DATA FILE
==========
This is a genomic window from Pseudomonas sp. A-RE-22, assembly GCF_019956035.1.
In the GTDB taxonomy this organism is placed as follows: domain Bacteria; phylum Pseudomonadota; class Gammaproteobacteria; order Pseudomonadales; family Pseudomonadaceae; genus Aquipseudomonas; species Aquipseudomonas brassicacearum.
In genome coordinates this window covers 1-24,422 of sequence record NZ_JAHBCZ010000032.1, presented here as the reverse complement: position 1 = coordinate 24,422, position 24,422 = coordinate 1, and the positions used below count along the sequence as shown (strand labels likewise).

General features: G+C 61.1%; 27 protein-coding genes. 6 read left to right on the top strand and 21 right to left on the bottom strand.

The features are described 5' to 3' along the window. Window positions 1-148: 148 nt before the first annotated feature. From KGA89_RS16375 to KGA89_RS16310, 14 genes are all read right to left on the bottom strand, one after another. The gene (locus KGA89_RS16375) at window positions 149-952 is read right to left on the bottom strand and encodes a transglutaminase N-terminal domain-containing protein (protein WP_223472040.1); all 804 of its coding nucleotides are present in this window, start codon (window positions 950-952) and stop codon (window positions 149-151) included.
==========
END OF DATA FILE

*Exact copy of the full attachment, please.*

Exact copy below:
This is a genomic window from Pseudomonas sp. A-RE-22, assembly GCF_019956035.1.
In the GTDB taxonomy this organism is placed as follows: domain Bacteria; phylum Pseudomonadota; class Gammaproteobacteria; order Pseudomonadales; family Pseudomonadaceae; genus Aquipseudomonas; species Aquipseudomonas brassicacearum.
In genome coordinates this window covers 1-24,422 of sequence record NZ_JAHBCZ010000032.1, presented here as the reverse complement: position 1 = coordinate 24,422, position 24,422 = coordinate 1, and the positions used below count along the sequence as shown (strand labels likewise).

General features: G+C 61.1%; 27 protein-coding genes. 6 read left to right on the top strand and 21 right to left on the bottom strand.

The features are described 5' to 3' along the window. Window positions 1-148: 148 nt before the first annotated feature. From KGA89_RS16375 to KGA89_RS16310, 14 genes are all read right to left on the bottom strand, one after another. The gene (locus KGA89_RS16375) at window positions 149-952 is read right to left on the bottom strand and encodes a transglutaminase N-terminal domain-containing protein (protein WP_223472040.1); all 804 of its coding nucleotides are present in this window, start codon (window positions 950-952) and stop codon (window positions 149-151) included.